Cue the theme song: it’s another TV remake for the big screen. The title The A-Team refers to an “alpha unit” of elite Army Rangers, but the only thing top-of-the-line about Joe Carnahan’s stupefying action movie is the budget. That budget can buy you a star of the caliber of Liam Neeson, but it can’t make him do good work. As The A-Team’s fearless leader Col. John "Hannibal" Smith (played on the 1983-1987 NBC series by George Peppard), Neeson tries very hard to look as if he’s having fun, but I’m not buying it. The film’s elaborate opening sequence serves as the origin of the team, with partners Hannibal and inveterate womanizer Lt. “Faceman” Peck (Bradley Cooper) joining forces for the first time with aggro Sgt. Bosco “B.A.” Baracus (mixed martial arts fighter Quinton “Rampage” Jackson) and certifiably insane Capt. H.M. Murdock (Sharlto Copley of District 9), symbolically destroying the series’ signature black GMC van in the process.
Carnahan had a strong debut with the 2002 film Narc, but he showed his true colors with 2006’s loud and dumb Smokin’ Aces. The obnoxious The A-Team emulates the latter, with more explosions. The movie retains the basic premise of the TV show, with the team framed for theft and murder, dishonorably discharged, and incarcerated. Plan-loving Hannibal affects an escape, and the team operates off the grid, righting wrongs and seeking to clear its good names. It’s still escapist fare, though the series’ cartoon violence has become more graphic and the language a bit saltier. Added to the film’s mix are Jessica Biel (as an Army captain who melts over Face), Patrick Wilson (as an untrustworthy CIA agent), Brian Bloom (as the head of the A-Team’s Blackwater-style unfriendly competition), and Gerald McRaney as Hannibal’s friend-in-high-places General Morrison.
Screenwriters Carnahan, Bloom and Skip Woods operate mostly on auto-pilot, and matters only worsen when they misguidedly believe they have an opportunity in The A-Team to explore philosophy. Hannibal’s cigar-chomping catch-phrase “I love it when a plan comes together” becomes the seed of bizarrely monastic musings like “I don’t subscribe to coincidence. I believe that no matter how random things might appear, there’s still a plan.” The endless talk of plans grows especially bizarre when fool-pitying B.A.—having embraced non-violence—trades Gandhi quotes with Hannibal in an unintentionally funny ethical debate. (There’s also a hilarious implication that B.A. is a reverse Sampson, his Mohawk haircut the symbol of his strength.)
Otherwise, The A-Team is, to its detriment, a very modern action movie, defined by its disinterest in character, general tastelessness, and incoherent, whiplash-inducing photography and editing. A scene involving a “flying” tank suggests the kind of fun and loony action-adventure the movie might have been, but everything else in the picture is frantic without bringing the fun.
[This review first appeared in Palo Alto Weekly.}
Fox loads up The A-Team on Blu-ray with a Blu-ray + Digital Copy set that includes the flick's Theatrical Version (119m) and a new Extended Version (134m), plus a host of bonus features. A/V quality is pretty darn close to perfection. The look of the film is highly stylized, in Carnahan's signature overheated style, and this transfer recreates the hues and textures down to the last pixel. Nicely detailed and accurately calibrated for black level and contrast, this is a sharp and nicely dimensional image. The lossless DTS-HD Master Audio 5.1 surround mix carefully prioritizes dialogue, which is a good thing considering the busy, noisy whole. This mix is definitely playing with power, with wraparound high-octane sound effects and impeccable discrete separation of elements in the soundscape.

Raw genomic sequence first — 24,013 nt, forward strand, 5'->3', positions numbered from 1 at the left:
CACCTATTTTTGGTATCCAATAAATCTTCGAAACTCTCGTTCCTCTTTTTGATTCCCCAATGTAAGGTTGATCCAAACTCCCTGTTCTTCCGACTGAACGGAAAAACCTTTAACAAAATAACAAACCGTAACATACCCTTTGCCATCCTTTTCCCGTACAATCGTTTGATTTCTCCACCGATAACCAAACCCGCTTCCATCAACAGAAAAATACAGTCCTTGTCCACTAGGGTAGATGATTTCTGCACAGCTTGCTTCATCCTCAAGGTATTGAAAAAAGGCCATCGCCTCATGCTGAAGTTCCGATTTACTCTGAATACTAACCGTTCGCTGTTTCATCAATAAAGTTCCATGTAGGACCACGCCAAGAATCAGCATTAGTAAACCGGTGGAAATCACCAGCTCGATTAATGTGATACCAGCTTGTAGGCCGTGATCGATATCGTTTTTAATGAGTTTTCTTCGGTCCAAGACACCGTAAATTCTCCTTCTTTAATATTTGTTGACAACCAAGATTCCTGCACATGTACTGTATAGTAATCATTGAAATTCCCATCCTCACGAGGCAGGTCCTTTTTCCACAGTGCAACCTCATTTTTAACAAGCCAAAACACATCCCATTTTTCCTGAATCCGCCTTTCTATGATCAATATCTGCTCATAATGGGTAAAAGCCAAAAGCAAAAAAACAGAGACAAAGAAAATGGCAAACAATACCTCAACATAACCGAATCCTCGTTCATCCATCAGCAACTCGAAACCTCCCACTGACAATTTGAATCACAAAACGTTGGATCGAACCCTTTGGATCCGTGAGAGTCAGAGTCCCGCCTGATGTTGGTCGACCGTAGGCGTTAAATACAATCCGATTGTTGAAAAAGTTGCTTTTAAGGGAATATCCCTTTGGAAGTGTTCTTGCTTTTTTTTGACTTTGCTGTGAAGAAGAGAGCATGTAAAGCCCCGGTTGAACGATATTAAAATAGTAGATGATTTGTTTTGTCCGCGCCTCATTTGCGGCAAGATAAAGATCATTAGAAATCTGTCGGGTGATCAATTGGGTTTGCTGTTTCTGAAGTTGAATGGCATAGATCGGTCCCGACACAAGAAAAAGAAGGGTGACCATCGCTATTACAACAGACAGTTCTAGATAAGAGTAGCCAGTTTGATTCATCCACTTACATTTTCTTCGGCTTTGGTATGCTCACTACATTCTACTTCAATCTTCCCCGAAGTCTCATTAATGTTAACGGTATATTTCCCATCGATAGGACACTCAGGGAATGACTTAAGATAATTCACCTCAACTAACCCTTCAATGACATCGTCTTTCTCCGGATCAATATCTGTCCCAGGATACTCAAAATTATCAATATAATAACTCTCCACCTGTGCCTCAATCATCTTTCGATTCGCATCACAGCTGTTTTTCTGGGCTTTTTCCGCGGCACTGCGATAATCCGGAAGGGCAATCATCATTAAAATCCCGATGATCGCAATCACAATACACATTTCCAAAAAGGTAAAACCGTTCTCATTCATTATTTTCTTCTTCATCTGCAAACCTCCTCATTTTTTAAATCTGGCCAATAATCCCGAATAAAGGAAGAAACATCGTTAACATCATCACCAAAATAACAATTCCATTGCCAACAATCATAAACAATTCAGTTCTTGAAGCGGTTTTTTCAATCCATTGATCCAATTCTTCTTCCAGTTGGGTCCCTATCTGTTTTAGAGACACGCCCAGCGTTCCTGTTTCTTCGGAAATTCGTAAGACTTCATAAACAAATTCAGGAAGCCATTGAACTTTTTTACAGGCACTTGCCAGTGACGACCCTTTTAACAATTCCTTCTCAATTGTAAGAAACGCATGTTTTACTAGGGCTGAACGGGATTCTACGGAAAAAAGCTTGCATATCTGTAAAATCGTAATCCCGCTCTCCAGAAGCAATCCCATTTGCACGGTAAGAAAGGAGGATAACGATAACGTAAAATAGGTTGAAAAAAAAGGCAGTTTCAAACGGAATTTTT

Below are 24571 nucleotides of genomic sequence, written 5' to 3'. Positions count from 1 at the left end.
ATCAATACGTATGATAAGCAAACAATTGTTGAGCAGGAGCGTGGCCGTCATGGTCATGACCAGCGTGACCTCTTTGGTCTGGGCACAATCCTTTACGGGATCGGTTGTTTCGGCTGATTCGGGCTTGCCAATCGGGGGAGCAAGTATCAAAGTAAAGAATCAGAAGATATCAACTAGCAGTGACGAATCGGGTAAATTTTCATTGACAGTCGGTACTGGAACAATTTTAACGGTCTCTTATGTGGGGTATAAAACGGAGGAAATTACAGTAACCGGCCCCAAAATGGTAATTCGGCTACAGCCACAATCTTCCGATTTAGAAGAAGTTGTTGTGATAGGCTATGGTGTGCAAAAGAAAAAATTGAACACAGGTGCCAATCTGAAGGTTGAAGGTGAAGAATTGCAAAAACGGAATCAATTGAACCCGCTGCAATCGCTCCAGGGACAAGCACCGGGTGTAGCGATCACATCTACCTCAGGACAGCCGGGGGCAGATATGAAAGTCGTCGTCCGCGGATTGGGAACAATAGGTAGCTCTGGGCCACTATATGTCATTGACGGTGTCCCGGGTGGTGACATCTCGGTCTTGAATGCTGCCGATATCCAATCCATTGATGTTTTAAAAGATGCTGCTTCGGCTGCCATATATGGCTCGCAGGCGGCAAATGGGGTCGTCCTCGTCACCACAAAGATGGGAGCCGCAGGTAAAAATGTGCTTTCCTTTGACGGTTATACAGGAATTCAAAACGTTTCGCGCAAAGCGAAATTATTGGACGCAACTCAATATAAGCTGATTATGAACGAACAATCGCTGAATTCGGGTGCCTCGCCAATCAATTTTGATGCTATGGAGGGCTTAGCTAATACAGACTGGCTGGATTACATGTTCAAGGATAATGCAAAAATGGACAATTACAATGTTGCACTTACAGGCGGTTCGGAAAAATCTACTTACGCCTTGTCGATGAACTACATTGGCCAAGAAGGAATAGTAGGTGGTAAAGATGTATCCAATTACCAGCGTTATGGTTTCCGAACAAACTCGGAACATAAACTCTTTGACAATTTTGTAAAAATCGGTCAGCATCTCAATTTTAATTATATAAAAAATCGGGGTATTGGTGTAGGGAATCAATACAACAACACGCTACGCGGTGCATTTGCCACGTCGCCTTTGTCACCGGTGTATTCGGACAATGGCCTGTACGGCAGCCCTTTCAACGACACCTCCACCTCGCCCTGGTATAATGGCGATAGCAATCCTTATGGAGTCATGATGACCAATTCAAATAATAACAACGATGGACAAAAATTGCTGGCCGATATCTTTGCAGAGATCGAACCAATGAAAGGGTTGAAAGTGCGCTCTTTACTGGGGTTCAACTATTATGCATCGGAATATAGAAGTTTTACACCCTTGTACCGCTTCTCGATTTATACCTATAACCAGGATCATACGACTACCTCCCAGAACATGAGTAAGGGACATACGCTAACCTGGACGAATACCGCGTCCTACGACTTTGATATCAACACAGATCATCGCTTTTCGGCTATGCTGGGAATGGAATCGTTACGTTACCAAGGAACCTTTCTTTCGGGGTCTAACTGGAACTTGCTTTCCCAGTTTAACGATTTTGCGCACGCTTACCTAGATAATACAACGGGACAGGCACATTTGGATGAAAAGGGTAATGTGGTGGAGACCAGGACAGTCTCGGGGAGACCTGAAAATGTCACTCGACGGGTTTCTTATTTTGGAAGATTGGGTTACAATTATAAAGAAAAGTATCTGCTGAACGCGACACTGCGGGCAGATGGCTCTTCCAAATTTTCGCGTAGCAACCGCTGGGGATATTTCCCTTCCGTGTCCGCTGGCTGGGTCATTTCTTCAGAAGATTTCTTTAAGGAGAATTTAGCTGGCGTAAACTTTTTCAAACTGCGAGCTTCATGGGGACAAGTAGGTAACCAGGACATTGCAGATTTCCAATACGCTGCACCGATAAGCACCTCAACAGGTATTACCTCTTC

Like WB's Maximum Movie Mode, Blu-ray exclusive The Devil's in the Details: Inside the Action with Joe Carnahan is a souped-up commentary with the film's director that includes behind-the-scenes footage, storyboards, animatics, model-building and visual-effects presentations, and an interactive dashboard with info on vehicles and weaponry, as well as a running counter of steps in each plan (at times, Carnahan's audio commentary gives way to video segments with the director as on-screen host for the supplementary video footage.
Also on hand are six "Deleted Scenes" (9:05, HD), the film's "Gag Reel" (7:19, HD) and a pointless "A-Team Theme Mash-Up Montage" (1:36, HD) of action clips from the feature, and the film's "Theatrical Trailer" (2:25, HD).
"Plan of Attack" (28:39, HD) is the one-stop making-of featurette, comprising set footage and interviews with Carnahan, Liam Neeson, Bradley Cooper, Sharlto Copley, Quinton "Rampage" Jackson, The A-Team creator Stephen J. Cannell, Jessica Biel, producer Jules Daly, Brian Bloom, producer Iain Smith, stunt coordinator Ben Bray, weapons coordinator Rob Fournier, Patrick Wilson, Maury Sterling, visual effects supervisor James E. Price, and production designer Charles Wood.
"Character Chronicles" (23:11 with "Play All" option, HD) include "Liam Neeson: When a Plan Comes Together," "Bradley Cooper: Fully Automatic," "On Set with Rampage Jackson," "On Set with Sharlto Copley," and "The B-Team," with interview clips of Carnahan, Neeson, Cooper, Jackson, Copley, Bray, assistant to Mr. Carnahan Evan Nicholas, camera operator Klemens Becker, Biel, Terry Chen, and director of photography Mauro Fiore.
"Visual Effects Before and After with Commentary by Visual Effects Supervisor James E. Price" (6:11, HD) allows Price to narrate effects reels.
In addition to the Digital Copy, there's a BD-Live Exclusive featurette: "Dressing Down" (3:11, HD) details the film's military costuming.
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